You understand that most < all, right?
Having passed math in 4th grade, yes, I do.

Quote:
Originally Posted by KneadToKnow View Post
That was the point that was being made.
The point that was being made was:

Quote:
Originally Posted by anson2995
I suspect that there's a lot of variation between locations.
Being 100% franchisee-owned versus 70+% franchisee-owned probably doesn't make much of a difference in this regard.
Reply With Quote
  #45  
Old 10-08-2012, 07:16 PM
D_Odds D_Odds is offline
Charter Member
 
Join Date: Nov 2001
Location: Queens
Posts: 10,116
Quote:
Originally Posted by runner pat View Post
Speaking of real delis, why would anyone in NYC go to Arby's(or Subway for that matter) for a deli-style sandwich?
I ask that all the time myself. I guess one must love sliced cucumbers, as I general don't see those available. Doesn't mean they aren't, just I haven't noticed them.
Reply With Quote
  #46  
Old 10-09-2012, 11:46 AM
Apocalypso Apocalypso is offline
Guest
 
Join Date: Jan 2008
I guess Arbys doesn't have much else they can claim as an advantage over their competitors. Their "Frankenroasts" are made in a factory and shipped to the restaurants. Who cares whether it comes pre-sliced or sliced at the restaurant, it's still solidified meat paste. It's like a politician arguing that HIS mistress goes to church every Sunday.

Re: Subway counting olive slices: I have only been to one Subway that was stingy with their ingredients. I wouldn't be at all surprised if some franchise owners were really anal about portion control but it's far from the norm in my experience. I've only been to a very small portion of the 80,000 franchises though.
Reply With Quote
  #47  
Old 10-09-2012, 11:54 AM
fubbleskag fubbleskag is offline
Guest
 
Join Date: Feb 2004
Quote:
Originally Posted by Vinyl Turnip View Post
Really? I hated that and was glad they stopped doing it.

Since it was apparently important enough for you to (temporarily) stop eating there over it, can I ask what the big advantage is?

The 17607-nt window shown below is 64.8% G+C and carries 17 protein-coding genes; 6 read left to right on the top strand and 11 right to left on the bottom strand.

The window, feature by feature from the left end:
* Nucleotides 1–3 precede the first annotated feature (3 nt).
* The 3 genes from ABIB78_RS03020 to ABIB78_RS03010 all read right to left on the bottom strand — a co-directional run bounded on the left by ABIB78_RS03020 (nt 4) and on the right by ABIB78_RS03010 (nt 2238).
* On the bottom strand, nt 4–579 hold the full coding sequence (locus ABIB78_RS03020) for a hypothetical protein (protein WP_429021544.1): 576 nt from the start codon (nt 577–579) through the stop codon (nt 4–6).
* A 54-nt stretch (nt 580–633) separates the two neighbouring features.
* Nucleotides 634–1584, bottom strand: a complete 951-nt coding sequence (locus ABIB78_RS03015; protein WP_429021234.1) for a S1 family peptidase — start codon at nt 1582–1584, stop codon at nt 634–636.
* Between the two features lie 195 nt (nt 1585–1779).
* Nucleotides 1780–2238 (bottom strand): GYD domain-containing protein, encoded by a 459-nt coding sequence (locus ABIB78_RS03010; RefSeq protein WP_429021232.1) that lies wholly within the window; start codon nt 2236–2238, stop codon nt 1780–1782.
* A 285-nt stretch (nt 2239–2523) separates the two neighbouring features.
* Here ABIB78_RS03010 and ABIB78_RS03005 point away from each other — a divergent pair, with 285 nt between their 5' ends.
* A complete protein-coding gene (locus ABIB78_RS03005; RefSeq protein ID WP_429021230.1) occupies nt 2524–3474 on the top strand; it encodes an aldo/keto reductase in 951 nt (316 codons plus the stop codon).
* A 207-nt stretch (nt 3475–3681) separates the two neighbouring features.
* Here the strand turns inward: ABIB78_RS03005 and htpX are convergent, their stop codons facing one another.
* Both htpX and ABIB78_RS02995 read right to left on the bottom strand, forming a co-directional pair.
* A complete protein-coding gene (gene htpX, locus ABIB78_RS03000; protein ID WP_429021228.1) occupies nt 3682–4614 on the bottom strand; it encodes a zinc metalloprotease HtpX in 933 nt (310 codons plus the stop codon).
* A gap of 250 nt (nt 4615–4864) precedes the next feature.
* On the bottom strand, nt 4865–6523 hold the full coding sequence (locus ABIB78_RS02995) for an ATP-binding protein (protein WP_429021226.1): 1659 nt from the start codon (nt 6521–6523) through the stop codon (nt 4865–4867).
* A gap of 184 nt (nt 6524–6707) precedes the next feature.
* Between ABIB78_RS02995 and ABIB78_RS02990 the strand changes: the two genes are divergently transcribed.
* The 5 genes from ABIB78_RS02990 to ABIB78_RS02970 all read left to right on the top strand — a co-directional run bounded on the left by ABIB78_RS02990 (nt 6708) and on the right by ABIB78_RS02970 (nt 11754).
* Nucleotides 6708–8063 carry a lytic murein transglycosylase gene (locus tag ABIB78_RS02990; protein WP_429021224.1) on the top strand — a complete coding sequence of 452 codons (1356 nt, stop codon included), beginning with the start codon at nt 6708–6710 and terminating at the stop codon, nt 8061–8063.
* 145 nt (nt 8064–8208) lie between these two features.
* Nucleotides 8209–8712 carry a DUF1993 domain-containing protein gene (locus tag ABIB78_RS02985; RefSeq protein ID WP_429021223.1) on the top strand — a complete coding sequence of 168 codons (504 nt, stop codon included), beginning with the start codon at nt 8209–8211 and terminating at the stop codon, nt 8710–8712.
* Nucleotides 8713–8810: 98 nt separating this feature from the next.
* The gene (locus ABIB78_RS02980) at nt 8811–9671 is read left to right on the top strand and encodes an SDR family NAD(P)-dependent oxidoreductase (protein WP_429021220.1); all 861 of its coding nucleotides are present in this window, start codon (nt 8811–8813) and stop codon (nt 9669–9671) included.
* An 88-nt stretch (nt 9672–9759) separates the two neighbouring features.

no advantage, I just really hate change.
Reply With Quote
  #48  
Old 10-09-2012, 12:51 PM
Beware of Doug Beware of Doug is offline
Guest
 
Join Date: Nov 2004
Quote:
Originally Posted by JXJohns View Post
This was somewhat a big deal here due to the factory being in Iowa. A link to the story in the local paper.

Yes its true
Bo's a New Yorker. To them real food doesn't come from Iowa.
Reply With Quote
  #49  
Old 10-09-2012, 01:06 PM
TriPolar TriPolar is online now
Guest
 
Join Date: Oct 2007
I won't eat food from either of those places, so I don't care.
Reply With Quote
  #50  
Old 10-09-2012, 01:46 PM
Loach Loach is online now
Guest
 
Join Date: Apr 2003
Quote:
Originally Posted by Procrustus View Post
I was surprised by that commercial. Where the meat is sliced is probably the least important thing I care about in a sandwich.
One of the most important IMHO. Deli meats get stale quick.


Quote:
Originally Posted by TriPolar View Post
I won't eat food from either of those places, so I don't care.
Glad you could drop by.
Reply With Quote
Reply



Bookmarks

Thread Tools
Display Modes

Posting Rules
You may not post new threads
You may not post replies
You may not post attachments
You may not edit your posts

BB code is On
Smilies are On
[IMG] code is Off
HTML code is Off

Forum Jump


All times are GMT -5. The time now is 08:45 AM.


Powered by vBulletin® Version 3.8.7
Copyright ©2000 - 2014, vBulletin Solutions, Inc.

Send questions for Cecil Adams to: cecil@chicagoreader.com

Send comments about this website to: webmaster@straightdope.com

Terms of Use / Privacy Policy

Advertise on the Straight Dope!
(Your direct line to thousands of the smartest, hippest people on the planet, plus a few total dipsticks.)

Publishers - interested in subscribing to the Straight Dope?
Write to: sdsubscriptions@chicagoreader.com.

Copyright 2013 Sun-Times Media, LLC.